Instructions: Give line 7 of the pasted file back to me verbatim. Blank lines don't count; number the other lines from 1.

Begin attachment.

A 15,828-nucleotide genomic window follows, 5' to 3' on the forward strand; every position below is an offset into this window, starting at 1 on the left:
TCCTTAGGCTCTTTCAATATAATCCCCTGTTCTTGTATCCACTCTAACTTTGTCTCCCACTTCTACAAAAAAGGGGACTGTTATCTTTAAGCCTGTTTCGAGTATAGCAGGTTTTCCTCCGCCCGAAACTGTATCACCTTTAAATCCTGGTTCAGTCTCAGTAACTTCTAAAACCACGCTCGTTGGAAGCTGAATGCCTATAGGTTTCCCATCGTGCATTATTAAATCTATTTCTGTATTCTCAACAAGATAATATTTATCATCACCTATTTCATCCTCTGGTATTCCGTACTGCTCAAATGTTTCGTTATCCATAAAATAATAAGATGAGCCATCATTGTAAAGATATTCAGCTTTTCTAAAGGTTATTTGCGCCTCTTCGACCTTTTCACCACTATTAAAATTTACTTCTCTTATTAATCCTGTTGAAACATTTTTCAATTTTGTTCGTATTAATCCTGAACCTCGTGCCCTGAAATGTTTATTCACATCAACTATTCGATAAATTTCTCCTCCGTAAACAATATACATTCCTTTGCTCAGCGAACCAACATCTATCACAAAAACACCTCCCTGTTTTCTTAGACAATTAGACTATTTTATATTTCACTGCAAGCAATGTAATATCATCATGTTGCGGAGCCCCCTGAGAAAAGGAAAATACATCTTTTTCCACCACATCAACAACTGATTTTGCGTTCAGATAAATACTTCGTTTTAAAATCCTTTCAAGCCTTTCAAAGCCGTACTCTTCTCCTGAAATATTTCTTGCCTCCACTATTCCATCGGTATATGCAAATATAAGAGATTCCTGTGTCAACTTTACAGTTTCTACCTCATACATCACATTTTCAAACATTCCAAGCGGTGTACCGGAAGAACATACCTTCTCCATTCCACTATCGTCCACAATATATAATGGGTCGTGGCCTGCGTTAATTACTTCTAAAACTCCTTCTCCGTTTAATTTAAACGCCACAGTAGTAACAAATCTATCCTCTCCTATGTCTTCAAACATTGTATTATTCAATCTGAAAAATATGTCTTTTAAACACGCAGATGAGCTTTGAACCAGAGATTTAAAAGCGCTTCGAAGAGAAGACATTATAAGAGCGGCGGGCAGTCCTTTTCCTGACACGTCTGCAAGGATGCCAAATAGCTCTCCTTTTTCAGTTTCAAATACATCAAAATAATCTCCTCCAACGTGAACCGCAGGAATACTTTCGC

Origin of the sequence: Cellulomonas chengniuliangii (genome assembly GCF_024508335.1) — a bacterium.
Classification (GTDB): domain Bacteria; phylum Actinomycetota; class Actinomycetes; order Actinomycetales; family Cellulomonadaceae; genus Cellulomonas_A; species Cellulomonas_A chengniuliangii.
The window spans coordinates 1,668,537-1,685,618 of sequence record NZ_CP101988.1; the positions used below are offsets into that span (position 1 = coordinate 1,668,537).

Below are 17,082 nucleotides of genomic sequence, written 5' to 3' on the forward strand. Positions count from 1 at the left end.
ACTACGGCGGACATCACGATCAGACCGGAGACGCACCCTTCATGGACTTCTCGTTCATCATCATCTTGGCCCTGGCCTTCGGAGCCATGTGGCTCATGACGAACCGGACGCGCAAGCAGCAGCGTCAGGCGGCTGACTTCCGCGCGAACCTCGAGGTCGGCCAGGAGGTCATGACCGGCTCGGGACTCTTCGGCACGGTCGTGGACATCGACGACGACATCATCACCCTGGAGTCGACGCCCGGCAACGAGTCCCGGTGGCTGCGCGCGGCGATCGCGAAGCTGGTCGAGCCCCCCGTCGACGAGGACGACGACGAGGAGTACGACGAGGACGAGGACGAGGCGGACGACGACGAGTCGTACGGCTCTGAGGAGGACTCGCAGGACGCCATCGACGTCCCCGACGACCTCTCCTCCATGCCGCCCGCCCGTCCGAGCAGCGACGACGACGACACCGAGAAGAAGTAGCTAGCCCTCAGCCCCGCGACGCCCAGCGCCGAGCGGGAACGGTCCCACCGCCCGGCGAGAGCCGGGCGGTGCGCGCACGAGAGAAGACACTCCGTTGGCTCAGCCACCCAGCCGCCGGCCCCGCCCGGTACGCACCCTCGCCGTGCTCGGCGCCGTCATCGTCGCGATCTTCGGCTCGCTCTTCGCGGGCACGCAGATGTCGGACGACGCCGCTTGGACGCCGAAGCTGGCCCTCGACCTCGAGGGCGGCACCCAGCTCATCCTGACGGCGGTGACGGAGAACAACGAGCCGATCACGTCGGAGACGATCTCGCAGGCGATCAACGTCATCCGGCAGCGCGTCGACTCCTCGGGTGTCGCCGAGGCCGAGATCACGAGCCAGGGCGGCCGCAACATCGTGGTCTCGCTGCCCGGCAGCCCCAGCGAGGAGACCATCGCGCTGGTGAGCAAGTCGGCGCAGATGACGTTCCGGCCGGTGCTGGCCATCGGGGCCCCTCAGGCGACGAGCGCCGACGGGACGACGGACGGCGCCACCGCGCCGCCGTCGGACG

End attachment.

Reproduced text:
ACTACGGCGGACATCACGATCAGACCGGAGACGCACCCTTCATGGACTTCTCGTTCATCATCATCTTGGCCCTGGCCTTCGGAGCCATGTGGCTCATGACGAACCGGACGCGCAAGCAGCAGCGTCAGGCGGCTGACTTCCGCGCGAACCTCGAGGTCGGCCAGGAGGTCATGACCGGCTCGGGACTCTTCGGCACGGTCGTGGACATCGACGACGACATCATCACCCTGGAGTCGACGCCCGGCAACGAGTCCCGGTGGCTGCGCGCGGCGATCGCGAAGCTGGTCGAGCCCCCCGTCGACGAGGACGACGACGAGGAGTACGACGAGGACGAGGACGAGGCGGACGACGACGAGTCGTACGGCTCTGAGGAGGACTCGCAGGACGCCATCGACGTCCCCGACGACCTCTCCTCCATGCCGCCCGCCCGTCCGAGCAGCGACGACGACGACACCGAGAAGAAGTAGCTAGCCCTCAGCCCCGCGACGCCCAGCGCCGAGCGGGAACGGTCCCACCGCCCGGCGAGAGCCGGGCGGTGCGCGCACGAGAGAAGACACTCCGTTGGCTCAGCCACCCAGCCGCCGGCCCCGCCCGGTACGCACCCTCGCCGTGCTCGGCGCCGTCATCGTCGCGATCTTCGGCTCGCTCTTCGCGGGCACGCAGATGTCGGACGACGCCGCTTGGACGCCGAAGCTGGCCCTCGACCTCGAGGGCGGCACCCAGCTCATCCTGACGGCGGTGACGGAGAACAACGAGCCGATCACGTCGGAGACGATCTCGCAGGCGATCAACGTCATCCGGCAGCGCGTCGACTCCTCGGGTGTCGCCGAGGCCGAGATCACGAGCCAGGGCGGCCGCAACATCGTGGTCTCGCTGCCCGGCAGCCCCAGCGAGGAGACCATCGCGCTGGTGAGCAAGTCGGCGCAGATGACGTTCCGGCCGGTGCTGGCCATCGGGGCCCCTCAGGCGACGAGCGCCGACGGGACGACGGACGGCGCCACCGCGCCGCCGTCGGACG